Honestly I think the doctors rarely know how you are paying unless you ask them “I’m self-pay can I get a discount?”.  Its’ not like my children get worse care cause their doctor is thinking that we are with Aetna and his/her staff will have to submit a claim versus not thinking that because he/she see’s self-pay on the form.  The only place I could see it making a difference is when a doctor is prescribing medication but if you are self-pay you are probably going to be asking the doctor if there is a cheaper alternative anyway.  Our prescription plan is not very good but when it comes to prescribing medication if the doctor looks/comments/etc on our insurance I always make it very clear that I want the best medication for myself/child/etc – not the cheapest.  If there is a cheaper alternative with the same effectiveness great but if not I will pay the difference.  Otherwise I am tying the doctors hands together and not letting him/her treat the condition to the best of his/her ability.  Than again we go over 7.5% of our income in medical expenses every year so I know we will be able to claim the expense and I buy discounted gift cards for Walgreens/Walmart/Sam’s Club so I can save an extra 2-5% off prescriptions. 

  • http://www.fromourfrontporch.net Sherri

    Thanks so much for sharing a real-time experience of how this works! My husband & I are very seriously considering switching from traditional insurance to Samaritan’s. 

    I would love to hear your thoughts on this though… We currently have medical debt (payment plan arrangements) from our last child’s birth (in Oct. of ’10) & are just beginning to pay down a surgery from Mar. of this year. We were kinda thinking it would be a good idea to keep the traditional insurance until we’ve got the debts (yes, the CO-PAYS have indebted us… ugh…) paid off… but at the same time, it looks like our monthly “portion” w/Samaritan’s may actually be LESS then our current premium??? Do you have any advice about a situation like that?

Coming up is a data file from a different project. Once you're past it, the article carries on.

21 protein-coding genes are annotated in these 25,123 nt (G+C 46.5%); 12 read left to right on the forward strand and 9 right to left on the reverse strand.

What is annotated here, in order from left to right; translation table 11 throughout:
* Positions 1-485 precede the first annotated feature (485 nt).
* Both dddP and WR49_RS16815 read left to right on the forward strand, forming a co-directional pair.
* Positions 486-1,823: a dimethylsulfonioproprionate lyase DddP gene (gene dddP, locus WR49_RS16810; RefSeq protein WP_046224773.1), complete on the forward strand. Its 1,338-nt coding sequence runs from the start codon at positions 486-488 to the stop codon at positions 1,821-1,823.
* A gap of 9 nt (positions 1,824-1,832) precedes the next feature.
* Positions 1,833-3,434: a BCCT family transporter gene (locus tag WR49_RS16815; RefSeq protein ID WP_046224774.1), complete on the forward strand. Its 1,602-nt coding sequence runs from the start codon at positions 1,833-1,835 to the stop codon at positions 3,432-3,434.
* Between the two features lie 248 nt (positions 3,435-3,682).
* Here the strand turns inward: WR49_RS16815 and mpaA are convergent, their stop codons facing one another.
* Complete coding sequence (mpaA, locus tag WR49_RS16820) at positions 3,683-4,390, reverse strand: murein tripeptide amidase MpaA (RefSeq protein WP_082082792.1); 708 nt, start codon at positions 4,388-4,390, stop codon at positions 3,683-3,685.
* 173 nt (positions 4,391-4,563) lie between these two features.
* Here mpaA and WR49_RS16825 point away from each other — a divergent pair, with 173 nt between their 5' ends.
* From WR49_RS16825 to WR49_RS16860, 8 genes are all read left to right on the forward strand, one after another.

Thanks again!

  • Pingback: What kind of health insurance do you carry?()

  • Jcgertner

    Hello! I just wanted to add an AMEN to this post.  We are part of the Samaritan program & this month the Jeub family sent their monthly share to us! Thank you Jeubs!  Our need covered the birth of our 6th child, Brandon. 

    We have been blessed by Samaritan Ministries for several years now & through several different needs. I highly recommend this for families desiring to use their money to bless others of like faith & practice!
    The Gertner Family

    • http://www.jeubfamily.com Chris Jeub

      Very cool! This is a wonderful community.

  • Missy

    I don’t quite understand your statements about the 35-6@sherribarth:disqus 
    % “upcharge”, and the fact that doctors slash their fees when you are “self pay”.  When I was hospitalized last fall with pnuenomia on a high risk ward, my hospital bill alone was $30,000 for 3 days (including the ER visit which resulted in the admission).  Do you know how much my insurance paid?  About $2,000.  Do you know how much I paid?  Nothing.  So while the billed rate (what you call the upcharge) IS high, insurance companies are paying far, far less than you do as self-payers.

    Sorry, I’ll keep my insurance.  DH spent 27 years in the Army earning it, and I am thankful for it everyday.

  • julie

    In Canada, we avoid the insurance night mare. Everyone gets the medical attention they need reguardless of ability to pay. I have nine kids, had 3 c sections, a preemie at 31 weeks , a diabetic type 1 daughter, some thyroid, asthma and all we pay is parking here.Which some people have the nerve to complain about. Its like roads maintnance, schools medical care is covered by taxpayers, and we don’t pay excessive taxes. We have a great system here and I hope that you guys can have something similar to Canada we have had our system for years and it has not bankrupted our country. My husband works with inner city addictions recovery ministry without healthcare we would be destitute. I can’t imagine having the stress of medical bills. I would love to move to Florida for warmer weather but I could never live in the US because my 9 year old is diabetic and wouldn’t get the healthcare she needs. All the other first world countries have free health care, England, Astralia, Holland Canada ect . The US needs to catchup